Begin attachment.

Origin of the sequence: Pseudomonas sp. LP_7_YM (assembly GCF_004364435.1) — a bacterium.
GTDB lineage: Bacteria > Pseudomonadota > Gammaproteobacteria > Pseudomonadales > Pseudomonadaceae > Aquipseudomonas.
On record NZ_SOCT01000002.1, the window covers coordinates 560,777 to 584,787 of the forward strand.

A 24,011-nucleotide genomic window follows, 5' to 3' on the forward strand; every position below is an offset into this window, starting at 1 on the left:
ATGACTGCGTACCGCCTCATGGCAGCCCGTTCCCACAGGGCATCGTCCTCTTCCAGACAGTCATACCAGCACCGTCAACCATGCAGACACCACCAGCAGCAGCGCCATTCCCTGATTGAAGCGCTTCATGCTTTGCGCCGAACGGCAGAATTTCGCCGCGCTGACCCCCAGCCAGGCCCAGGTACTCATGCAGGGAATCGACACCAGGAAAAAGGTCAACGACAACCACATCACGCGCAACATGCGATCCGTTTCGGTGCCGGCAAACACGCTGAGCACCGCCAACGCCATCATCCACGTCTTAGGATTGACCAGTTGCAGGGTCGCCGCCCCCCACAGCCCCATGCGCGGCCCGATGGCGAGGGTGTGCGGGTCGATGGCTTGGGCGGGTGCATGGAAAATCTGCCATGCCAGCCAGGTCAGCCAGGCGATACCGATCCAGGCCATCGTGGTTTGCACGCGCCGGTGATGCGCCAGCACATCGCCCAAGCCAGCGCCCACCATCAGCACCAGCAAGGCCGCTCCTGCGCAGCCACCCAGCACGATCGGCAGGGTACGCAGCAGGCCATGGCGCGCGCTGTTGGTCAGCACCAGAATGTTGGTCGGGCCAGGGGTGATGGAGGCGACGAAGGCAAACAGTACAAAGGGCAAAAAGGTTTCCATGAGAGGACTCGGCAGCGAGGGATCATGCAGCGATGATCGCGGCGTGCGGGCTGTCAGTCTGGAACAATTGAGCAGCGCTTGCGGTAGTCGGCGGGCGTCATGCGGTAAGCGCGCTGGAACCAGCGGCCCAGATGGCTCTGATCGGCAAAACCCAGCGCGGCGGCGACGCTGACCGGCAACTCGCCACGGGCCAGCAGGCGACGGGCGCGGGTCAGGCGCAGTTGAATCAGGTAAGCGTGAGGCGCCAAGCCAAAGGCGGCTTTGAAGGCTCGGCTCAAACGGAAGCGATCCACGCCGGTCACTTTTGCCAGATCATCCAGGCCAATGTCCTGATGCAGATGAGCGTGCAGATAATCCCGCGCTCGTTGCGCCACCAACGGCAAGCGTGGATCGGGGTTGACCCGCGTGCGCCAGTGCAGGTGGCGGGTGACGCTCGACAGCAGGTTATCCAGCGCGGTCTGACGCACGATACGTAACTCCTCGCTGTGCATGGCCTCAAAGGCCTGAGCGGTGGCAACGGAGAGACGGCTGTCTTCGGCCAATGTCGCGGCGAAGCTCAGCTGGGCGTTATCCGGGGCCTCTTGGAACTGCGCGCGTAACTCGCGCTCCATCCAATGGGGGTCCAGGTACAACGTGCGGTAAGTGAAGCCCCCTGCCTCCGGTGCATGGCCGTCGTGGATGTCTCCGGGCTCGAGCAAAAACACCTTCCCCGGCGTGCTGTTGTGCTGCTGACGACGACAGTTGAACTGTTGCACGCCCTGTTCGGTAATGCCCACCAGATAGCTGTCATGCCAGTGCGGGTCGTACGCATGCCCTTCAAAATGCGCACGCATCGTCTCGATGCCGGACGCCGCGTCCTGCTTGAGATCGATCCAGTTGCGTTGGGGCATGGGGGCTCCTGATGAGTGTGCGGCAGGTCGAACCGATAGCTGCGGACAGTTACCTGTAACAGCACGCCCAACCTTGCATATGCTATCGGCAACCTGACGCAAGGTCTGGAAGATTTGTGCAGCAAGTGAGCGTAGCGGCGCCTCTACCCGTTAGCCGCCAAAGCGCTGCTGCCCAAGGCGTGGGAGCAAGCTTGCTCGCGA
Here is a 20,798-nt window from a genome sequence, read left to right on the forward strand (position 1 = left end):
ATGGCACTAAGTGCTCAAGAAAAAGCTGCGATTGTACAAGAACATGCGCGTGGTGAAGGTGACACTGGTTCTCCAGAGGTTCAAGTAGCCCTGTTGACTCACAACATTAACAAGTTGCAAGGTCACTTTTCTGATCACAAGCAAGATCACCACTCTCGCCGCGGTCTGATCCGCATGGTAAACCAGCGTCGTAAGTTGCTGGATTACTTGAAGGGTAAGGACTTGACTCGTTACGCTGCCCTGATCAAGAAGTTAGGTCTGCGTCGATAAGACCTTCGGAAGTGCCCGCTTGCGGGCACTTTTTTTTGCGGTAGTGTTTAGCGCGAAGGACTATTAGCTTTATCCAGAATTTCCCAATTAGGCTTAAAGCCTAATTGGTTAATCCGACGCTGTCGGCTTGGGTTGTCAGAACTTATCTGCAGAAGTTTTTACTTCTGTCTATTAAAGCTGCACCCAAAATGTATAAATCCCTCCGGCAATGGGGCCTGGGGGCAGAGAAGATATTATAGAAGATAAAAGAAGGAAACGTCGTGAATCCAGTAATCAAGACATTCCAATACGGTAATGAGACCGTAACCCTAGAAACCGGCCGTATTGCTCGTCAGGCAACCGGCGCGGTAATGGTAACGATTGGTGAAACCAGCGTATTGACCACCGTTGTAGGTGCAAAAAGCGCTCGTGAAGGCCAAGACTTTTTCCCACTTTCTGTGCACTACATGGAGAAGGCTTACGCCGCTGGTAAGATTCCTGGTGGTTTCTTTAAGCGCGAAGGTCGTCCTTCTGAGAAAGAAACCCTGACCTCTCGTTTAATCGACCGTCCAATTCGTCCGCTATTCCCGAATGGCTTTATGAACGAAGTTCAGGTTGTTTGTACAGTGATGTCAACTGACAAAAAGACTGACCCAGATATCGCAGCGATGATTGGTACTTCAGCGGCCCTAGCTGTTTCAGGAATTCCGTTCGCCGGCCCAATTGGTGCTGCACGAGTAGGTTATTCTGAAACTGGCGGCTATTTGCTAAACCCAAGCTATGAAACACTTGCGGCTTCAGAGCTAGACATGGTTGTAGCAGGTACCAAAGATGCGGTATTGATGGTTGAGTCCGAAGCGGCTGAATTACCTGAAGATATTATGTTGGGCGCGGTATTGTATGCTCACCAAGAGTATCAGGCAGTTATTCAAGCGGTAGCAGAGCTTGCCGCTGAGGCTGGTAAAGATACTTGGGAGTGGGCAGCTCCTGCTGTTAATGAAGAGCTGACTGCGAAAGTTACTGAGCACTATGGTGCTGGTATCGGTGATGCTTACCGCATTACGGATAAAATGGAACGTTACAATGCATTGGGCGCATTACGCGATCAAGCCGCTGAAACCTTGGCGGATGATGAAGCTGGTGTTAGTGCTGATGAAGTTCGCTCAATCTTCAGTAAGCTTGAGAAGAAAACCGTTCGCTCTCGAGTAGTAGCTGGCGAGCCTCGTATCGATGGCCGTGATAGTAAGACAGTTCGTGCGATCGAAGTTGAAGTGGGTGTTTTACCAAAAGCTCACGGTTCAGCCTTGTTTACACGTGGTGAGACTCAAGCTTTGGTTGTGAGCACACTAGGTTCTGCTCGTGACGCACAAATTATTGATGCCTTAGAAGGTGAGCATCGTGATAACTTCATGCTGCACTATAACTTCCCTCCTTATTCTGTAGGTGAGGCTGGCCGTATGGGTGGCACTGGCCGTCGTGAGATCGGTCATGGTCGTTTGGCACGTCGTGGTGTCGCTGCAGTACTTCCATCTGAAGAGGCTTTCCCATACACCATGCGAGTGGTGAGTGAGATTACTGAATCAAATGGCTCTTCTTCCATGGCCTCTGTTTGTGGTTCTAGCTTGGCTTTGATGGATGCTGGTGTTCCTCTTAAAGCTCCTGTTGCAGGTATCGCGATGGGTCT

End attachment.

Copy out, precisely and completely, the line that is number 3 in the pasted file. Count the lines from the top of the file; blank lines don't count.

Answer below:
On record NZ_SOCT01000002.1, the window covers coordinates 560,777 to 584,787 of the forward strand.